F1’s moment of shame at the 2021 Abu Dhabi Grand Prix
Max Verstappen is undoubtedly a worthy champion but the season finale should have been handled differently. Mark Hughes has his say on the Michael Masi mess
In the end Mercedes withdrew its appeal contesting the result of the Abu Dhabi Grand Prix, but what happened there was wrong. There may be ways of justifying it with slippery wording, but fundamentally it was wrong to prioritise showbusiness over sporting integrity in the way the race was restarted.
With just one racing lap left, allowing the lapped cars between the old-tyred race leader Lewis Hamilton and his rival Max Verstappen – on fresh tyres around 2sec faster – to unlap themselves prepared the lamb to the slaughter as the safety car released them. A non-legitimate interpretation of the sporting regulations had changed the natural outcome of the race and the world championship. The identities of the beneficiary and the victim, and whatever luck or on-track injustices they’d endured through the season up to that point, is irrelevant. Those were all ‘natural’ racing outcomes. This, however, was not and it effectively invalidated the whole incredible contest, the battle which had brought them to the finale after 21 races equal on points.
“Masi is being set up to fail, but that doesn’t change the fact that in making that choice, he did fail”
Mercedes lodged a protest on the night, arguing that sporting regulation procedure had not been followed, that article 48.12 stated clearly that the safety car would come in a lap after any lapped cars had unlapped themselves. The stewards threw this out on the grounds that article 48.13 overrode 48.12 in that it “allows the race director to control the use of the safety car, which in our determination includes its deployment and withdrawal”. In other words, according to the stewards, it’s at the race director’s discretion to interpret whichever regulation he pleases to legitimise the actions he wishes to take and any regulation which contradicts that aim can be dismissed as subservient. He can, according to this interpretation by the stewards, decide which rules to apply and to vary them as he sees fit. That’s not a principle that’s ever previously been understood to be within the race director’s powers.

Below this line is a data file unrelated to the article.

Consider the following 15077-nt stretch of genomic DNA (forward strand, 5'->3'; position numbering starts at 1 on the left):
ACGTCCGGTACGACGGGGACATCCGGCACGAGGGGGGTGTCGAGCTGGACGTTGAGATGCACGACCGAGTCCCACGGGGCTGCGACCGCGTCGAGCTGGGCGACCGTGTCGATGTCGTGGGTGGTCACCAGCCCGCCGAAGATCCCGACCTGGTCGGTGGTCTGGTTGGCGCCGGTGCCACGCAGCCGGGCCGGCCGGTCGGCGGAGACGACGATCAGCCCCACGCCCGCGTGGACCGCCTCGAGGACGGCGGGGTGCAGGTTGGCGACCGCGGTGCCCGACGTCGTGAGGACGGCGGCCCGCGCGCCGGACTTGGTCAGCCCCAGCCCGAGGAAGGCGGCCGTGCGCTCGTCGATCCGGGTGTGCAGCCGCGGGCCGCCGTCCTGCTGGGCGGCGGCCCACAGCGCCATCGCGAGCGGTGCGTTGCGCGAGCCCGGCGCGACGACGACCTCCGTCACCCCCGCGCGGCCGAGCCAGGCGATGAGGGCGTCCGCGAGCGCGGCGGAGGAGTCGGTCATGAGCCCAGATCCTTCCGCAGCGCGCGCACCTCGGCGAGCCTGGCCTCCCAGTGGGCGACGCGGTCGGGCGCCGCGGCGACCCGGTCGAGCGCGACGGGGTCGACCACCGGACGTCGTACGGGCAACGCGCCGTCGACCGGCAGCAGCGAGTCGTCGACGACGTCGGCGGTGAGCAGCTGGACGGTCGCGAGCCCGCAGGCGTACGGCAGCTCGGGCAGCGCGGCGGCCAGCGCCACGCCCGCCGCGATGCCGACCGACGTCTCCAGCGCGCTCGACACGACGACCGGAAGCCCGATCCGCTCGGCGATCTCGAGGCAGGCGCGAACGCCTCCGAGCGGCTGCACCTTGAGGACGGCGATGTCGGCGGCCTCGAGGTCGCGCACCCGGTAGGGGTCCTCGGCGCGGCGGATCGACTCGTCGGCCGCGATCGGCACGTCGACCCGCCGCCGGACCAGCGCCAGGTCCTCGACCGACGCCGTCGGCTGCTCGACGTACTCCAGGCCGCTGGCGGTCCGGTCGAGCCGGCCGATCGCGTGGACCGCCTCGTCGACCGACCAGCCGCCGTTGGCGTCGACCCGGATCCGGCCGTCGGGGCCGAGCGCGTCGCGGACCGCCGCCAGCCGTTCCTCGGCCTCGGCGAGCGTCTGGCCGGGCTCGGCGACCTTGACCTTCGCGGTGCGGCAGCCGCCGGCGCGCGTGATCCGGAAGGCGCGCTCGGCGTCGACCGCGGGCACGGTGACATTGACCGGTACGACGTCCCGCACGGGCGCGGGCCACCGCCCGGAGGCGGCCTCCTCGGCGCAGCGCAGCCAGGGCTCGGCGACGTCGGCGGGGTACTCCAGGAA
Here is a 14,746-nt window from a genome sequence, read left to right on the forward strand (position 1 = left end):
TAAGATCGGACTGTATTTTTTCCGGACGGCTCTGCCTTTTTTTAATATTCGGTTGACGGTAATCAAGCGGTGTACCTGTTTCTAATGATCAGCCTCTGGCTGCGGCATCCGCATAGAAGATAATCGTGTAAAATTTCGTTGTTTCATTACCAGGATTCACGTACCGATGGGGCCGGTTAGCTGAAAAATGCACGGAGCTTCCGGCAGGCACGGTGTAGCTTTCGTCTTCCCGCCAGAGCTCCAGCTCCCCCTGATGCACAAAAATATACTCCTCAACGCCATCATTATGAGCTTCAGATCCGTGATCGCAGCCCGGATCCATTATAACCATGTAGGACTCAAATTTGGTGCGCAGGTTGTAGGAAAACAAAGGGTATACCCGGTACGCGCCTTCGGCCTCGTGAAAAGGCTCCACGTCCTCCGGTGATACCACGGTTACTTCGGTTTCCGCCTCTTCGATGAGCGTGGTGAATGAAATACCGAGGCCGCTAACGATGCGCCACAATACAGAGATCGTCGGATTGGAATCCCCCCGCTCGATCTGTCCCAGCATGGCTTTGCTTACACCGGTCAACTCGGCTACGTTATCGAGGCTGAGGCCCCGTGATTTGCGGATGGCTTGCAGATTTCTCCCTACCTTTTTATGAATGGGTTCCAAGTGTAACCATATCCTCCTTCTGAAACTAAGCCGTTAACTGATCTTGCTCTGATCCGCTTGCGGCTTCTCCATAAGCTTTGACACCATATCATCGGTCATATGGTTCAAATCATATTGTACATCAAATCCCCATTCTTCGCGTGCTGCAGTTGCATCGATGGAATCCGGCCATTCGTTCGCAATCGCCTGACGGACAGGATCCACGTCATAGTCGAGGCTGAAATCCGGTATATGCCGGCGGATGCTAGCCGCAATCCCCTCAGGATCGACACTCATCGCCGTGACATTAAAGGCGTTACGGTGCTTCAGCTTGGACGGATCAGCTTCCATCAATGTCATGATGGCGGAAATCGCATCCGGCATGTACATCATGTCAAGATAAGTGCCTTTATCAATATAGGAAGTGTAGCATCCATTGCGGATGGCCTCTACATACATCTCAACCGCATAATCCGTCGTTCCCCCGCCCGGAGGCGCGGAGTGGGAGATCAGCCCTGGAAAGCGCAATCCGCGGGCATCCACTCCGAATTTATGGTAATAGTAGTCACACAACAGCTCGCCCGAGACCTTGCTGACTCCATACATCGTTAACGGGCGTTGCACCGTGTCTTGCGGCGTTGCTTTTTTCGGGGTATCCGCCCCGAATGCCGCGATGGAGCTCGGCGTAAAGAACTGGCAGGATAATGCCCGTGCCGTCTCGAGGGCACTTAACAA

It is surely doubtful that Article 48.13 was drafted in a way to allow it to override the previous and operate independently of that regulation. The fact that it is within the same sub-section implies that it’s not independent of it and that it’s written from the perspective of 48.12 having been met. If 48.13 allows the race director to override any of the other articles within the article 48 section, then it implies he can decide all manner of things which have never previously been considered to be under his remit.
It’s too easy to make race director Michael Masi the bad guy, in that it was his decision to make a totally unprecedented interpretation of the sporting regulations. But Masi was trying to satisfy an impossible combination of demands put upon him. Among his general remit is one from Formula 1 itself – agreed to by all the teams – that wherever possible races shouldn’t end behind the safety car, that every effort should be made to get the cars actually racing to the chequered flag, even if it is only for one single lap.
That’s an understandable objective, but should that extend to subverting the existing regulations? Because that’s what he needed to do here in order to achieve that objective. While in the midst of trying to satisfy that demand, he was being lobbied in real time by the competing teams, by both the sporting directors and the team principals of each team. The chances of making every single call correctly, in a time-pressured situation, are surely slim. Yes, whatever decisions he made in those stressed few minutes and seconds can be post-hoc justified by picking and twisting at the wording of regulation – but at that point it begins to enter the world of Alice in Wonderland, where Humpty Dumpty says, “When I use a word it means just whatever I choose it to mean.”
Masi is not only having to make decisions in real time in confusing circumstances while being bombarded by lobbyists, he is up against armies of people and computers in the teams looking at every possible scenario and fully informed in a way he cannot be. In between those moments of stress he might be helping marshals brush cement dust off the track. It’s too much. He is being set up to fail. But that doesn’t change the fact that in making that decision, he did fail. As the title implies, he’s there to direct the race, not dictate it.
It would be a nonsense to change the outcome of the title after the event. But this one was decided in a non-legitimate way by incorrect application of the FIA’s own sporting regulations. After such an amazing season it’s deeply sad. Either driver would have been fully deserving of the title and so closely matched were they that only the on-track vagaries of weather, traffic and the effect of the actions of other drivers would have separated them.
That’s just racing luck – as was Nicholas Latifi crashing when he did. But what followed invalidated the championship contest, the totting up of points to decide who is the champion. If you base a category around the premise of that totting up, and incorrect application of a regulation decides the outcome, then something is badly wrong. The imperative to be racing at the flag for the sake of drama was accorded so much disproportionate priority that it completely polluted the sporting integrity of the contest. We need a better balance than this.